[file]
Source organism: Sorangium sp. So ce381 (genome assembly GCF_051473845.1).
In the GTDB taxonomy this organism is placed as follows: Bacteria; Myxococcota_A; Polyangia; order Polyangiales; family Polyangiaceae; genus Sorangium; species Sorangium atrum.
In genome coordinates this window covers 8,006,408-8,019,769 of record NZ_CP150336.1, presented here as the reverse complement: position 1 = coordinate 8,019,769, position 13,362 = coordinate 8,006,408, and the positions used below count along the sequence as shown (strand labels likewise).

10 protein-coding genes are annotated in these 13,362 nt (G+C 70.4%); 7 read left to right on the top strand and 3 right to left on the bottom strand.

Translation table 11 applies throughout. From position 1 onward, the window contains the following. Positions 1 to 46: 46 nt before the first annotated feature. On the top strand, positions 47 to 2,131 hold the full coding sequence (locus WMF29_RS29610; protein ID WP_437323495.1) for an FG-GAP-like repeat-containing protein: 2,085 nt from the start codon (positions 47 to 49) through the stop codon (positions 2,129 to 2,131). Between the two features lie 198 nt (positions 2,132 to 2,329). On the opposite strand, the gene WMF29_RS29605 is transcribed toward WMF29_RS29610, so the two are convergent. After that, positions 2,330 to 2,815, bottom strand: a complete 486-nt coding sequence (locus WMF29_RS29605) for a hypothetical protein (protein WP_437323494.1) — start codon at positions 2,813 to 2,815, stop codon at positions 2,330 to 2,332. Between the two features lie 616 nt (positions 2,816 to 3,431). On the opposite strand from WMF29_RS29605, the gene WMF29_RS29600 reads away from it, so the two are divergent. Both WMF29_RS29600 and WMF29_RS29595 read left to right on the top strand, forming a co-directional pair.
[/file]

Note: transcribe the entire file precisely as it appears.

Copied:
Source organism: Sorangium sp. So ce381 (genome assembly GCF_051473845.1).
In the GTDB taxonomy this organism is placed as follows: Bacteria; Myxococcota_A; Polyangia; order Polyangiales; family Polyangiaceae; genus Sorangium; species Sorangium atrum.
In genome coordinates this window covers 8,006,408-8,019,769 of record NZ_CP150336.1, presented here as the reverse complement: position 1 = coordinate 8,019,769, position 13,362 = coordinate 8,006,408, and the positions used below count along the sequence as shown (strand labels likewise).

10 protein-coding genes are annotated in these 13,362 nt (G+C 70.4%); 7 read left to right on the top strand and 3 right to left on the bottom strand.

Translation table 11 applies throughout. From position 1 onward, the window contains the following. Positions 1 to 46: 46 nt before the first annotated feature. On the top strand, positions 47 to 2,131 hold the full coding sequence (locus WMF29_RS29610; protein ID WP_437323495.1) for an FG-GAP-like repeat-containing protein: 2,085 nt from the start codon (positions 47 to 49) through the stop codon (positions 2,129 to 2,131). Between the two features lie 198 nt (positions 2,132 to 2,329). On the opposite strand, the gene WMF29_RS29605 is transcribed toward WMF29_RS29610, so the two are convergent. After that, positions 2,330 to 2,815, bottom strand: a complete 486-nt coding sequence (locus WMF29_RS29605) for a hypothetical protein (protein WP_437323494.1) — start codon at positions 2,813 to 2,815, stop codon at positions 2,330 to 2,332. Between the two features lie 616 nt (positions 2,816 to 3,431). On the opposite strand from WMF29_RS29605, the gene WMF29_RS29600 reads away from it, so the two are divergent. Both WMF29_RS29600 and WMF29_RS29595 read left to right on the top strand, forming a co-directional pair.